Csub += As[ty][k] * Bs[k][tx];

// Synchronize to make sure that the preceding

// computation is done before loading two new

// sub-matrices of A and B in the next iteration

__syncthreads();

}

// Write the block sub-matrix to global memory;

// each thread writes one element

int c = wB * BLOCK_SIZE * by + BLOCK_SIZE * bx;

C[c + wB * ty + tx] = Csub;

}

i have A few questions

  1. int function Muld that go to the device we are initialize a array of
// Shared memory for the sub-matrix of A

__shared__ float As[BLOCK_SIZE][BLOCK_SIZE];

// Shared memory for the sub-matrix of B

__shared__ float Bs[BLOCK_SIZE][BLOCK_SIZE];

this is start in the loop and end with in the loop

a)when we do it on the loop block this memory start for all the threads in the same place(address) in the shared memory and finish after the loop start again ?

so this memory start and finish in the same loop for all the threads ?

b)for my understanding and according to the book and i quote

as i understand the 2 arrays have the same address ?

10X all …love you :wub:

im replying to all the posts

shared memory is the same memory for all threads in 1 block.

The arrays do not share the same memory, that is only true for extern shared memory. When using extern shared memory you have to make sure that you split up the block of memory in the right number of parts you need. The size is determined by the third parameter of your kernel call like this:

myKernel<<<blocks, threads, SHARED_MEMORY_SIZE>>>(params)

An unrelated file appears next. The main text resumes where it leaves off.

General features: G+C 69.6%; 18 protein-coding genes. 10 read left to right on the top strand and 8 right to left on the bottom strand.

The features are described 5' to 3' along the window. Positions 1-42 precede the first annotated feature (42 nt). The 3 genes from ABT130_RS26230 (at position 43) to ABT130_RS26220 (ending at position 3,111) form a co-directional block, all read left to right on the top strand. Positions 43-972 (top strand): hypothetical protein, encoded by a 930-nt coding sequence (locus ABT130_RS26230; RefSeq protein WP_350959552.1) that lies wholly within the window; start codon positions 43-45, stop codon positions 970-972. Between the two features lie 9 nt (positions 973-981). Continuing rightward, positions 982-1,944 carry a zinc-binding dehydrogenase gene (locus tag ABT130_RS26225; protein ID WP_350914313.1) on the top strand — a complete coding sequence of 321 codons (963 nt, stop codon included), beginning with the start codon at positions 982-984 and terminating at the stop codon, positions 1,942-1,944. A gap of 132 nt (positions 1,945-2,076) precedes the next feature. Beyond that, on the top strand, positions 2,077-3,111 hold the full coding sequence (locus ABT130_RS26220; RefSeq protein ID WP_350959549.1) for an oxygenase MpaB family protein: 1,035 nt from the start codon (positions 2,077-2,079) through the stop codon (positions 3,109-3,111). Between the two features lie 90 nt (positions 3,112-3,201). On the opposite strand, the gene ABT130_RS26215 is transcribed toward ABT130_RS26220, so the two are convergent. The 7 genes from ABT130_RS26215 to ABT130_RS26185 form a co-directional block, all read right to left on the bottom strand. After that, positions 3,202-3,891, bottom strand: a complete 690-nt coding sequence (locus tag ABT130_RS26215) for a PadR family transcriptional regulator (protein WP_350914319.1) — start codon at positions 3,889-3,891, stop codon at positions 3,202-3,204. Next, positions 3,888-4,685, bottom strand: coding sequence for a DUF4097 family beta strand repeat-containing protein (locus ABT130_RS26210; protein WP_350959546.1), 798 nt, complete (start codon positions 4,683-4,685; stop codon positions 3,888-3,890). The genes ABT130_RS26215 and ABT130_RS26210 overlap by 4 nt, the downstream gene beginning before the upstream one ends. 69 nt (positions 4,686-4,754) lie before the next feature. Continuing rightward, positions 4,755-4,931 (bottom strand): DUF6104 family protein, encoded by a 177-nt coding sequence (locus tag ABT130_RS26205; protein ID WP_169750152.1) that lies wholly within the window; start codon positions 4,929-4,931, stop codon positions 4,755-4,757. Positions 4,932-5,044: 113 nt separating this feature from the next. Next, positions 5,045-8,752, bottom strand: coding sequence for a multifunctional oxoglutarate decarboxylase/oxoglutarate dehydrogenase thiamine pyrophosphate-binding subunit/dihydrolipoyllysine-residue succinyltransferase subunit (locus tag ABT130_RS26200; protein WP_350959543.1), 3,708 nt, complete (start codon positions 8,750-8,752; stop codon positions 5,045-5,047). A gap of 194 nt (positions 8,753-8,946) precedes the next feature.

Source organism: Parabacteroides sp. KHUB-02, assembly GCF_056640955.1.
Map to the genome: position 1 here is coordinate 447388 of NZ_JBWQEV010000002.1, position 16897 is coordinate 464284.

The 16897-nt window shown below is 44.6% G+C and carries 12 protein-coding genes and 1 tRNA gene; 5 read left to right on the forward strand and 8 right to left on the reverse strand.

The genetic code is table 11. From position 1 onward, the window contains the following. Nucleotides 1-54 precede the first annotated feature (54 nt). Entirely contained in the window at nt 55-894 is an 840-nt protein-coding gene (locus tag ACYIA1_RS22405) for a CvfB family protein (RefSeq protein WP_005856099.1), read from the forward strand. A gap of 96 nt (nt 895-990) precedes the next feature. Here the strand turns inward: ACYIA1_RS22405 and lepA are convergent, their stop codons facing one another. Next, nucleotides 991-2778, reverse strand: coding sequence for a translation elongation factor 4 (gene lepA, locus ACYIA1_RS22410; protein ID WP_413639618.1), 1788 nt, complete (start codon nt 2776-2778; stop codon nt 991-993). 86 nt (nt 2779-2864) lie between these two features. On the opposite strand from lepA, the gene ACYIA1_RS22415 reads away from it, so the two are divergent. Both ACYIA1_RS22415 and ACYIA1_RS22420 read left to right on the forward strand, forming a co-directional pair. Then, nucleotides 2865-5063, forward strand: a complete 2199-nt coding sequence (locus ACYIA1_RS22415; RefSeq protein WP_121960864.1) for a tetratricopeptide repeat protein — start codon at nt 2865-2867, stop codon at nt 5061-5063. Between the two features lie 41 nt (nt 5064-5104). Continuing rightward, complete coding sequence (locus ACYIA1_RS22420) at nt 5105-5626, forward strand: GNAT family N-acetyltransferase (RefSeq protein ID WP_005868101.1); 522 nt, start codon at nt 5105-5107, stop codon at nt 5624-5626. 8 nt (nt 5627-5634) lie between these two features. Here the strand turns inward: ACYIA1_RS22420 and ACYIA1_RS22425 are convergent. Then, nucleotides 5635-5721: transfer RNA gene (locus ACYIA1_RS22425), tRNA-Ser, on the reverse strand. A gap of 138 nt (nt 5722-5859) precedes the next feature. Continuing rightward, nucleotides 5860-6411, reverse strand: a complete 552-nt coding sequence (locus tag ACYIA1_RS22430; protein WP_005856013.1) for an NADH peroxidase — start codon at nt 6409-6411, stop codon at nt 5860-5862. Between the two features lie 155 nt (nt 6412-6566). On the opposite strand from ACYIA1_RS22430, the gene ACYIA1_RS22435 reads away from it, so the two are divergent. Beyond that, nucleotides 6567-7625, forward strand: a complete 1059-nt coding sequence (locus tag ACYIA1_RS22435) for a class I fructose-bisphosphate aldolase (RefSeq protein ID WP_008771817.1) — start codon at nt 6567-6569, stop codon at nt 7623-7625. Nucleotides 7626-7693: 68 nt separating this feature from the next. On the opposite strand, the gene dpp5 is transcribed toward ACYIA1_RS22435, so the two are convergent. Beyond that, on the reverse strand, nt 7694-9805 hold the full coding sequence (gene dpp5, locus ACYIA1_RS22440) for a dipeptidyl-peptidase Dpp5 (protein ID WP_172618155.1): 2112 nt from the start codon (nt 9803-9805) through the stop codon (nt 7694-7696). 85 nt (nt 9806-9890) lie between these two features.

is the maximum that i am using

this need to be the

extern shared memory that i am declaring in the thread

shared memory that i declaring in the thread

=

is SHARED_MEMORY_SIZE from

myKernel<<<blocks, threads, SHARED_MEMORY_SIZE>>>(params)

if i am in the right way ? :w00t:

As far as I know not. You can have

shared float first[256];
extern__shared__ float second;
extern shared float third;

third = &second[128];

and call you kernel like mykernel<<<grid, threads, 512*sizeof(float)>>>

and you will have a first of size 256 and a second of size 512 (but you should only use the first 128, otherwise you overwrite the contents of third) and your third will then be 384 big.

You have to check in your host code if 256*sizeof(float) + the shared mem you allocate from the host with the kernel call, is not too large for your grid & threads dimensions. You can use the occupancy calculator beforehand to see what your limits are.

1)just to make sure that i understand.

__shared__ float first[256]; this is unattached

[/CODE]

but the

extern__shared__ float second[];

extern __shared__ float third[];

using the same memory address and the size is float(512-256) =float(256) .

like if i say that

second[x]=third[x] 

that is &third=&second

:ph34r: this is right ?

2)if i doing something like that ?

__shared__ float first[256]; this is unattached 

extern__shared__ float second[];

extern __shared__ float third[];

__shared__ float forth[256]; this is unattached

this will work ?

:wave: :wave: :wave:

You would have to check the programming guide, but I think the site is float(512), but second = third indeed

As far as I know yes.